Feeds

How to copyright Michelangelo

From the Borgias to Bill Gates

Top three mobile application threats

NHK would fund high resolution photographic surveys of the pre- and post-restoration frescos. The ceiling would be hidden behind scaffolding for years, the restoration work could only be seen in photos cautiously released by the Vatican and NHK. When the restored work was finally unveiled, everyone wanted to see the pictures in the new NHK art book. It was a sensation, as promised, each image was as bright and sharp as the day it was painted. NHK won accolades for its patronage, and recouped some of its expenses with the film and book. The Vatican got a free restoration, and the work was preserved for the future.

But there is some legal controversy surrounding this issue. Old artworks may have an owner, but no living author or heirs, and the rights may have expired. If the work is in the public domain, the only guardian is the owner, who has an incentive to exploit those rights for profit. In 1999, a US District Court appears to completely strip away those rights.

In the case of Bridgeman Art Library, LTD. vs Corel Corp., Bridgeman sued Corel for infringement. Corel had sold unauthorized CDROMs with Bridgeman's copyrighted images of public domain artworks.

Bridgeman lost the case, and the court set a legal precedent that a photograph of an artwork is not a new work eligible for copyright. Bridgeman had inadvertently destroyed a major market for its products and weakened its central business model. But the US legal precedent does not apply in the UK where both Bridgeman and El Reg operate, so we must pay for the privilege of publishing them.

Some organizations are skirting around this issue. One of my favorite images from the Sistine Chapel ceiling is known as the "Delphic Sibyl." The Sibyl is supposed to be a woman, but Michelangelo prefered young boys as models, so we get a charming figure with an androgynous face and manly arms jutting out from under her blouse and cape. An image of the restored Sibyl is available on Wikipedia, with this disclaimer:

This image (or other media file) is in the public domain because its copyright has expired.

This applies to the United States, Canada, the European Union and those countries with a copyright term of life of the author plus 70 years.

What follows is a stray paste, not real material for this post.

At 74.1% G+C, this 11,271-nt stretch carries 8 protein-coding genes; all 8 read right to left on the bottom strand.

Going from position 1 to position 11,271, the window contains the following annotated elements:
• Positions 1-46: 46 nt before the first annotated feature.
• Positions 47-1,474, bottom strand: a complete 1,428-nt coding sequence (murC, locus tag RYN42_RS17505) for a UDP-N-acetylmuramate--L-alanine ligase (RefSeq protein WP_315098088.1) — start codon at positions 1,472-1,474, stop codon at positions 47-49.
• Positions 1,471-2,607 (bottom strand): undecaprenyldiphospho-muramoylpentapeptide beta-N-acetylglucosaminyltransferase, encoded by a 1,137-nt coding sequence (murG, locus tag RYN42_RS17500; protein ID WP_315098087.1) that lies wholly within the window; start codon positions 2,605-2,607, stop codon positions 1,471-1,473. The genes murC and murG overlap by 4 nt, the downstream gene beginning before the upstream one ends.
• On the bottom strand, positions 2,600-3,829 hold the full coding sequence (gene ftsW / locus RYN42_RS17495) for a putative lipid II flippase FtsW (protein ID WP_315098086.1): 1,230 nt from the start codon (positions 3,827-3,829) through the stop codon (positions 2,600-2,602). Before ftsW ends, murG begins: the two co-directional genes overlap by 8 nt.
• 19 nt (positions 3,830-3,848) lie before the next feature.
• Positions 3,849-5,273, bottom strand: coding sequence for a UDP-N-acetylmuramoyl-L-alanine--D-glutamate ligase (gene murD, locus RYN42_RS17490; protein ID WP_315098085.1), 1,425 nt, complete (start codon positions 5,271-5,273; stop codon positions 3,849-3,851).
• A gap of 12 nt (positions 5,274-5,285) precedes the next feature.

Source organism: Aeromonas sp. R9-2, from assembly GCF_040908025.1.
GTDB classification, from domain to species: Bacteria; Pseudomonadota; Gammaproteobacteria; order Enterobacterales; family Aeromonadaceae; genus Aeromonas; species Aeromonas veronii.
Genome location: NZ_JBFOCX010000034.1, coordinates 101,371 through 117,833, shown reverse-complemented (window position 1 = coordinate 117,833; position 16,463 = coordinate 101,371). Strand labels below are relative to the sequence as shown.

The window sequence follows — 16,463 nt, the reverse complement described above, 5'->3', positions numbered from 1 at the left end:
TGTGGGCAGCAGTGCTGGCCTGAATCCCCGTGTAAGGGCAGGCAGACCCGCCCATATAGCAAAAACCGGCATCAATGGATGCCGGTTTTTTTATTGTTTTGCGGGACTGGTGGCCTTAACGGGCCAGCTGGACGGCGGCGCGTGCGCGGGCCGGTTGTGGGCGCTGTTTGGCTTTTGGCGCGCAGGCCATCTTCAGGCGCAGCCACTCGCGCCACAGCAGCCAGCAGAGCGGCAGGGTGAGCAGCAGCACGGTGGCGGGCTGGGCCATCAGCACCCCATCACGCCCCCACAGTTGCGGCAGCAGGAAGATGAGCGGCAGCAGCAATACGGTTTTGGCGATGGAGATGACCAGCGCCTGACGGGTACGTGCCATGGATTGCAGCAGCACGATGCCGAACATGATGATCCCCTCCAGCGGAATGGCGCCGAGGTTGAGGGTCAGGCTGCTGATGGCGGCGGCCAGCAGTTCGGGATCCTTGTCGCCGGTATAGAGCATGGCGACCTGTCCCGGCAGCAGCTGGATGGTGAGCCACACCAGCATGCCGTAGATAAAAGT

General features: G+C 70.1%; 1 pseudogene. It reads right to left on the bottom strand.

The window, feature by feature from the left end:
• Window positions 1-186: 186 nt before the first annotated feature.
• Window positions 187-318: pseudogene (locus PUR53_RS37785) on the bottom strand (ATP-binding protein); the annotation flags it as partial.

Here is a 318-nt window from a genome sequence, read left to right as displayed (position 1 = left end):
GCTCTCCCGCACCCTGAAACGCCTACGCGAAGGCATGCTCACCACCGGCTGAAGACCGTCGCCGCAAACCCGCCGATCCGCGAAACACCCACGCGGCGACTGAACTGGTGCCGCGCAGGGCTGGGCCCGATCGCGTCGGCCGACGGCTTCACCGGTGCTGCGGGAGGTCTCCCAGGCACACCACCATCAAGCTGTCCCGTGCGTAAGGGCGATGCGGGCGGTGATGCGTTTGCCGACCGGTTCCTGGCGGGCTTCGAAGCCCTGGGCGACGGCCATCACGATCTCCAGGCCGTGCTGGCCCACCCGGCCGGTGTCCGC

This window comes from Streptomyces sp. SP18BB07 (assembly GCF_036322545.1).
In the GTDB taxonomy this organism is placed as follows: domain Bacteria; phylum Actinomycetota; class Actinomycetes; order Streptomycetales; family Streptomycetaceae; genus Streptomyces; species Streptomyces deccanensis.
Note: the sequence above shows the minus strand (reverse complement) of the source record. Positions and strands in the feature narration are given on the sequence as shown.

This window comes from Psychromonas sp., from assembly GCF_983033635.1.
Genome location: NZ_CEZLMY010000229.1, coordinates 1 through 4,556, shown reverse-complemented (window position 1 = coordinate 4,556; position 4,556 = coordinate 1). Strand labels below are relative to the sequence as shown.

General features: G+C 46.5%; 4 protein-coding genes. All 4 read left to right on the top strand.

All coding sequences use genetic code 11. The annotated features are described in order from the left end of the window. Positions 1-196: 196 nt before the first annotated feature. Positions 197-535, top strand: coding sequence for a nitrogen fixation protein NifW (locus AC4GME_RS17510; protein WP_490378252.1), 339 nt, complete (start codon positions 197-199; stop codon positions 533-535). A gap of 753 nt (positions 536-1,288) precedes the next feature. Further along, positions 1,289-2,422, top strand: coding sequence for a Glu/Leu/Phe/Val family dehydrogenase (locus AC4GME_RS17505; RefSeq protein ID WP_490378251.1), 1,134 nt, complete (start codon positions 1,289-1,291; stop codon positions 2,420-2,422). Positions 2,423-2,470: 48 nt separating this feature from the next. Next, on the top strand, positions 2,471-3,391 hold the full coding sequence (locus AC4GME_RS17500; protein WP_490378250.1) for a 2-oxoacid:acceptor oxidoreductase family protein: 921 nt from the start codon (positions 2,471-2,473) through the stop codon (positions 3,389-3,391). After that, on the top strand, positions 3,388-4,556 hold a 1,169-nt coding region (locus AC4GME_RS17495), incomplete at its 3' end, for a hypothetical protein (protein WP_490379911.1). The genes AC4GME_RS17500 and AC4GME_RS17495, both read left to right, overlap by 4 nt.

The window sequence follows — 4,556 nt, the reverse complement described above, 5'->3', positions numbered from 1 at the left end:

Faithful reproductions of two-dimensional original works cannot attract copyright in the U.S. according to the rule in Bridgeman Art Library v. Corel Corp. This photograph was taken in the U.S. or in another country where a similar rule applies.

But the disclaimer avoids mentioning UK law; a footnote links to a clarification that accessing this image in the UK could be an infringing action. The Wikipedia image left is unattributed, leaving the international legal status unclear.

The British Museums Copyright Group issued a statement denouncing the Bridgeman v. Corel decision, and advocating the preservation of existing copyright laws concerning reproduction of art objects. Museums and institutions demand control of their IP rights, so it could be difficult to find donors to support restoration and preservation projects if the Intellectual Property rights become worthless.

At this stage, a new and powerful figure enters the picture.

Top three mobile application threats

Next page: Bootnote

More from The Register

next story
Sorry London, Europe's top tech city is Munich
New 'Atlas of ICT Activity' finds innovation isn't happening at Silicon Roundabout
MtGox chief Karpelès refuses to come to US for g-men's grilling
Bitcoin baron says he needs another lawyer for FinCEN chat
Dropbox defends fantastically badly timed Condoleezza Rice appointment
'Nothing is going to change with Dr. Rice's appointment,' file sharer promises
Audio fans, prepare yourself for the Second Coming ... of Blu-ray
High Fidelity Pure Audio – is this what your ears have been waiting for?
Did a date calculation bug just cost hard-up Co-op Bank £110m?
And just when Brit banking org needs £400m to stay afloat
Zucker punched: Google gobbles Facebook-wooed Titan Aerospace
Up, up and away in my beautiful balloon flying broadband-bot
Apple DOMINATES the Valley, rakes in more profit than Google, HP, Intel, Cisco COMBINED
Cook & Co. also pay more taxes than those four worthies PLUS eBay and Oracle
prev story

Whitepapers

Designing a defence for mobile apps
In this whitepaper learn the various considerations for defending mobile applications; from the mobile application architecture itself to the myriad testing technologies needed to properly assess mobile applications risk.
3 Big data security analytics techniques
Applying these Big Data security analytics techniques can help you make your business safer by detecting attacks early, before significant damage is done.
Five 3D headsets to be won!
We were so impressed by the Durovis Dive headset we’ve asked the company to give some away to Reg readers.
The benefits of software based PBX
Why you should break free from your proprietary PBX and how to leverage your existing server hardware.
Securing web applications made simple and scalable
In this whitepaper learn how automated security testing can provide a simple and scalable way to protect your web applications.